There is a direct relationship between mental availability (sometimes defined as brand salience) and active attention, according to a new study from Amplified Intelligence published on WARC, led by Professor Karen Nelson-Field, CEO and founder of Amplified Intelligence and Chrissie Hanson, Global Chief Strategy Officer, OMD Worldwide.
OMD Worldwide partnered with the measurement company in carrying out research to understand the link between the two and this report shares the early findings: in a US study, 600 people viewed over 3,300 impressions of 12 brands across three categories on three online video platforms.
Why it matters
Mental availability is a metric that is closely related to market share growth and decline, and is a metric that is widely accepted by marketers as an indicator of brand strength. The early findings of the study – the first in a series – will interest any brand that measures ad impact against both short- and long-term metrics.
- Increases in attention give a brand some chance of market share growth, while decreases in attention will likely impart brand decline.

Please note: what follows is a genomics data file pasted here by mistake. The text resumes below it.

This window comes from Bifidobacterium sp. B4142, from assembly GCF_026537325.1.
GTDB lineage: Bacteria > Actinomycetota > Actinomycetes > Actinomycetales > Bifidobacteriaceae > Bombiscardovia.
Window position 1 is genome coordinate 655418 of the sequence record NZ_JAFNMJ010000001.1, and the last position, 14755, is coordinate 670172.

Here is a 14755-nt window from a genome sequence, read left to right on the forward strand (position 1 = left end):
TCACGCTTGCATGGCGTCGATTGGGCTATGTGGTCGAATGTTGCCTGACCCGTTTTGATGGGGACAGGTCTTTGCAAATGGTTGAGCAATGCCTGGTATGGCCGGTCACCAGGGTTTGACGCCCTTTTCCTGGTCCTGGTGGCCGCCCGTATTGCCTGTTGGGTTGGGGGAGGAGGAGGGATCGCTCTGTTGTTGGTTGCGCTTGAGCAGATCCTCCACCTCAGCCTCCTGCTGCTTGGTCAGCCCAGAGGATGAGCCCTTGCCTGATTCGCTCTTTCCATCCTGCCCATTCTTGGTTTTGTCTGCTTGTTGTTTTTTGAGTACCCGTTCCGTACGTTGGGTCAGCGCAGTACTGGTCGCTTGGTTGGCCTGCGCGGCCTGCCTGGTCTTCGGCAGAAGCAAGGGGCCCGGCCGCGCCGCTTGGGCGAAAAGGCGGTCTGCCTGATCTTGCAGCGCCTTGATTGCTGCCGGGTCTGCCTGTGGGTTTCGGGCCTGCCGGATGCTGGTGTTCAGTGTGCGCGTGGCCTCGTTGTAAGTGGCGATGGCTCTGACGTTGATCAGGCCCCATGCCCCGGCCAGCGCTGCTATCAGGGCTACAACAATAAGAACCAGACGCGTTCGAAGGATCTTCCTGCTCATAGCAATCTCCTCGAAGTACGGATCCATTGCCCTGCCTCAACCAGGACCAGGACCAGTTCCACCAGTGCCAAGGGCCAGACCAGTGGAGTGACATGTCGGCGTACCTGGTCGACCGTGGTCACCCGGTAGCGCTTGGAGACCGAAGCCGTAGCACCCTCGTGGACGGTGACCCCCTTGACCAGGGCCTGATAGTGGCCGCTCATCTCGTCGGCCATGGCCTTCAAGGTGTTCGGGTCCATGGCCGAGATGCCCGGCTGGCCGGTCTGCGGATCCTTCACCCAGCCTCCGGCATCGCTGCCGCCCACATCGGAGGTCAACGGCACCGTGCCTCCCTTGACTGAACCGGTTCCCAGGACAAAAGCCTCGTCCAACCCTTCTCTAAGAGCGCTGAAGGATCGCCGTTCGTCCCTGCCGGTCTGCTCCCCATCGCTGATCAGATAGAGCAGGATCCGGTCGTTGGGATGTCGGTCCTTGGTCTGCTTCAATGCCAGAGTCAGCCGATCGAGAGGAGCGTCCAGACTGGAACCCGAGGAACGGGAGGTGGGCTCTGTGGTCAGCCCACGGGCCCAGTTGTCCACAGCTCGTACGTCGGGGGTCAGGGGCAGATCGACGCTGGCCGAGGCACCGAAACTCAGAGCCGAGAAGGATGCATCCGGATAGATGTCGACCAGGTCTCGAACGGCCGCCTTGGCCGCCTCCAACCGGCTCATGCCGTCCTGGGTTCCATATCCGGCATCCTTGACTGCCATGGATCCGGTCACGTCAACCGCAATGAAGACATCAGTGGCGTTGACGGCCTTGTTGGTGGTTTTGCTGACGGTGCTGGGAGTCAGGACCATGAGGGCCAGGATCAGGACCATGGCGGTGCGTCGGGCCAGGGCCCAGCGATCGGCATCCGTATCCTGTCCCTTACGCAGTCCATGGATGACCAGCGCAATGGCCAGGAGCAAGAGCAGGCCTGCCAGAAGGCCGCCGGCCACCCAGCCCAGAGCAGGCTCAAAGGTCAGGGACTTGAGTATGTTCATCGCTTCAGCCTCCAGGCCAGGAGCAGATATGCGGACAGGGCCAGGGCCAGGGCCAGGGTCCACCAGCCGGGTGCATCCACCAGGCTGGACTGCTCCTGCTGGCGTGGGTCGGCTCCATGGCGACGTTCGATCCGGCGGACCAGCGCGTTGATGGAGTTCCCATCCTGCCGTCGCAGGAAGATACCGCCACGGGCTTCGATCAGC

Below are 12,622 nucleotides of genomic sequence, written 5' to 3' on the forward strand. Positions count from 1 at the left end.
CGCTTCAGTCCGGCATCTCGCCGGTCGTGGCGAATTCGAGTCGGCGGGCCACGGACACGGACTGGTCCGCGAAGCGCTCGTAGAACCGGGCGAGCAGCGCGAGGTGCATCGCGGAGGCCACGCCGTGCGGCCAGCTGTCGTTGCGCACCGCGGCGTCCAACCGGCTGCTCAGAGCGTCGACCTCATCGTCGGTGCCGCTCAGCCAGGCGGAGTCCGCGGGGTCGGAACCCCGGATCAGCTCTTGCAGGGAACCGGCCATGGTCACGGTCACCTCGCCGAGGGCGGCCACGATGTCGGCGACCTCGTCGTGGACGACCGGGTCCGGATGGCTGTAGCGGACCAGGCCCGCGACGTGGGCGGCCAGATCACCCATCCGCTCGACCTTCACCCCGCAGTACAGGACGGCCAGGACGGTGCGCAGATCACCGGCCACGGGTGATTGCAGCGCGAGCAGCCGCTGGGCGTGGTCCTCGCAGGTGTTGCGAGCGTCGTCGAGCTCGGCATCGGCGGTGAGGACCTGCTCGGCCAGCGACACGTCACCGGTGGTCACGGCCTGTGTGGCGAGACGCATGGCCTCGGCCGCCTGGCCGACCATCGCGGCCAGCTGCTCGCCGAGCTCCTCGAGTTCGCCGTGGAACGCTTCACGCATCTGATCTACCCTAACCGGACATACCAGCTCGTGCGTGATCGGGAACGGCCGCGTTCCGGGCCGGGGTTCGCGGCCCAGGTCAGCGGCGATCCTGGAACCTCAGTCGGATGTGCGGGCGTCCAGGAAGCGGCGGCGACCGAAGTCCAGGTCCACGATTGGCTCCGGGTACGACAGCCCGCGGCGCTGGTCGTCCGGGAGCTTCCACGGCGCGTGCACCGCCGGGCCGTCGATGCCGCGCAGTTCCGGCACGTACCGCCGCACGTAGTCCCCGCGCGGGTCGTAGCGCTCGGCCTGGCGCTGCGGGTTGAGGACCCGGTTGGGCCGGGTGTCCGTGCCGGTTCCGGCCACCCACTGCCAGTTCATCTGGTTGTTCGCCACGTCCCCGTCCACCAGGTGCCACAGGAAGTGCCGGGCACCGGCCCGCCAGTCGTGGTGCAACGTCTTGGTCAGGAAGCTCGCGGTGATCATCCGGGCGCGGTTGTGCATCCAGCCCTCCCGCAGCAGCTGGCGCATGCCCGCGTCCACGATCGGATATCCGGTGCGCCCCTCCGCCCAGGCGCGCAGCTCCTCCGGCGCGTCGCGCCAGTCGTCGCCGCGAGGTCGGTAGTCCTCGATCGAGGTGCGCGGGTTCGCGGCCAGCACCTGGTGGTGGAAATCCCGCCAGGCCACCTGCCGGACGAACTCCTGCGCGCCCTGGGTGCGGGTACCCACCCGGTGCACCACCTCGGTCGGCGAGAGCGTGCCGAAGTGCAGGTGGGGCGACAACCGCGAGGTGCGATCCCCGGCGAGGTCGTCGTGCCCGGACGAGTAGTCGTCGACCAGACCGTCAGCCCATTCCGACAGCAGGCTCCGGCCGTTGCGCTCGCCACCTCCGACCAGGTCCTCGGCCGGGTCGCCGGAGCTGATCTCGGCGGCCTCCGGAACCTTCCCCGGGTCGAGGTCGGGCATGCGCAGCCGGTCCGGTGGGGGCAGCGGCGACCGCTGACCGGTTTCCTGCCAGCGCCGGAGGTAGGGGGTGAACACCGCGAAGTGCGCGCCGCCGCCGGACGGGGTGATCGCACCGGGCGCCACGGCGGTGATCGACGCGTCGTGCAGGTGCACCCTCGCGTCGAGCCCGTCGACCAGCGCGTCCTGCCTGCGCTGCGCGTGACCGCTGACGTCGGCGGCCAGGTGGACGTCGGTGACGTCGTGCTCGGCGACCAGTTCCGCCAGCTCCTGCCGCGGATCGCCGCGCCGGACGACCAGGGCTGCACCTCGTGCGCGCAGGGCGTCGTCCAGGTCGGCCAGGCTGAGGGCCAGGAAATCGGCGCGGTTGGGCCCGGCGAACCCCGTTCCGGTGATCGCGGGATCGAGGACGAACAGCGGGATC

- Across all groups and brands, there is an average 6pp difference between the mental availability uplift of exposed versus non-exposed.
- Low-attention platforms and formats do not contribute to mental availability in the same way as high-attention platforms. Platforms and formats that deliver more active attention seconds drive better long-term outcomes.
- When attention is fleeting, distinctive branding becomes even more important.
- Attention to advertising is hard to earn, but when you earn it, your brand will grow.
«Attention drives sales and mental availability. Make sure this attention works for you (and not your competitor)».